Quality of the nutrition information online for the dyslexic
Cardiff Metropolitan University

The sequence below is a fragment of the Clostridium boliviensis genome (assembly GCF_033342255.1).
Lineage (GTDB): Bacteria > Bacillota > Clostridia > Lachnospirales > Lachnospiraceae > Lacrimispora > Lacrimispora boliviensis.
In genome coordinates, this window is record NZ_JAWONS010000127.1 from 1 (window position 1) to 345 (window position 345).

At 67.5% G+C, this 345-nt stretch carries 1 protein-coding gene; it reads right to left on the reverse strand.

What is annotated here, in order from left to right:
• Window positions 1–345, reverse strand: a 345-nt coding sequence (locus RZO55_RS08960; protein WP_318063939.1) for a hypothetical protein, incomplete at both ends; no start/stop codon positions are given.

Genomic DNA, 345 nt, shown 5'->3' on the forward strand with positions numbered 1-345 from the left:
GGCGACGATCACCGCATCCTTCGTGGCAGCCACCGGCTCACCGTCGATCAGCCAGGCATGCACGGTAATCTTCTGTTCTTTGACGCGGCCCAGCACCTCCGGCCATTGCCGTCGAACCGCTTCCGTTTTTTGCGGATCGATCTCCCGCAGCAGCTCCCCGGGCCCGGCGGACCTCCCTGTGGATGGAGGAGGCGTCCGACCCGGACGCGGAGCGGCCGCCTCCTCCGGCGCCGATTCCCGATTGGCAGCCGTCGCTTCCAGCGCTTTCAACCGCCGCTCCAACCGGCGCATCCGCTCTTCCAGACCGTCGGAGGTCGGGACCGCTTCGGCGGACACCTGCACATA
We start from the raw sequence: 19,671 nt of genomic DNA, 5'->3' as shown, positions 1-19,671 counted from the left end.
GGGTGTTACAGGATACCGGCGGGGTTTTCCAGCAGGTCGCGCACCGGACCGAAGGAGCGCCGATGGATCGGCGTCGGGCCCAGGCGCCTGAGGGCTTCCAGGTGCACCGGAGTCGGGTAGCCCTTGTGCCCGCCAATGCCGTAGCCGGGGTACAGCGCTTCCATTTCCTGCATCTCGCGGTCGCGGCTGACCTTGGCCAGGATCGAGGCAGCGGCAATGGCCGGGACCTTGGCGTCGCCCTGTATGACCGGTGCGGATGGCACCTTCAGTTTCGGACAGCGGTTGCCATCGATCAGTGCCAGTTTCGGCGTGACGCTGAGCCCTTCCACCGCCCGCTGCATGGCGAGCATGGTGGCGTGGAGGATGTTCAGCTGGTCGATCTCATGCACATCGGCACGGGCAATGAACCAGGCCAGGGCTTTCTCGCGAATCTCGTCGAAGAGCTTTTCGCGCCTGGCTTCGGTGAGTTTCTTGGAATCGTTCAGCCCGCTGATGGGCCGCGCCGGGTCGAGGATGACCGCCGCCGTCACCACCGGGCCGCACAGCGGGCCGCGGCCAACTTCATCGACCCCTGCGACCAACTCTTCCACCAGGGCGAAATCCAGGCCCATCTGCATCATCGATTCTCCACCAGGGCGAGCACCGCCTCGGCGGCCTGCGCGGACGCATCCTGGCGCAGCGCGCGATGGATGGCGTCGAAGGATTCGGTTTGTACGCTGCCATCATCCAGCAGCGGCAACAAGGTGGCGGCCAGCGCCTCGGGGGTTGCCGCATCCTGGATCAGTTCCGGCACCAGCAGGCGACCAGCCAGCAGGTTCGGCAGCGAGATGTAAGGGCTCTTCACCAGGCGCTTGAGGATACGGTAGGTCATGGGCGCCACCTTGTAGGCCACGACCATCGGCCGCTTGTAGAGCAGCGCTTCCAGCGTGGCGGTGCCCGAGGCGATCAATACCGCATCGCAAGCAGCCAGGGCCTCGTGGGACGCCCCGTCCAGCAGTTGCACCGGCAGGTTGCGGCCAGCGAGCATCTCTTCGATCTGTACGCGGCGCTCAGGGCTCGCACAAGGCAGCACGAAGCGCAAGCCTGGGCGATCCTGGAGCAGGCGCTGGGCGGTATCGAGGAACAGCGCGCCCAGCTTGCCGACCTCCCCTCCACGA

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Background Websites can be utilized as a useful mediator between health professionals and the health information seeker. An abundance of health information is available and searched for online. The evidence base for the use of nutrition in the management of dyslexia is sparse. However, where online nutritional advice is available, there are concerns regarding the quality and readability of the information. This research aims to critique the quality of the nutrition information online for the dyslexic, in relation to the improvement of their condition and to determine how comprehendible that information is. Methods Existing quality evaluation tools and a readability tool were applied to website samples in order to assess the quality and readability of nutritional information for dyslexia management. A total of 13 eligible (n=13) websites were identified and evaluated. Results 76% of the websites scored <50% of available marks for quality attributes. Around half of the website samples were considered in the easier reading range. Two of the highest achieving websites for quality scores, also scored favourably for readability. Conclusion There is limited nutritional information available for the dyslexic. All websites failed to meet the full quality criteria in respect of JAMA and HONcode criteria. Readability of text was varied, but difficult to assess due to the readability formula not accounting for the variation of reading ability range of a dyslexic. However, vagueness of nutritional information that was available could be considered a positive factor. Due to the uncertainty surrounding the field of dyslexia, the vagueness acts to somewhat force the health information searcher to look to gain professional advice instead of trusting the variability of the web information. Strategies to monitor quality and consumer centred readability should be considered for the future of the heath information seeker.
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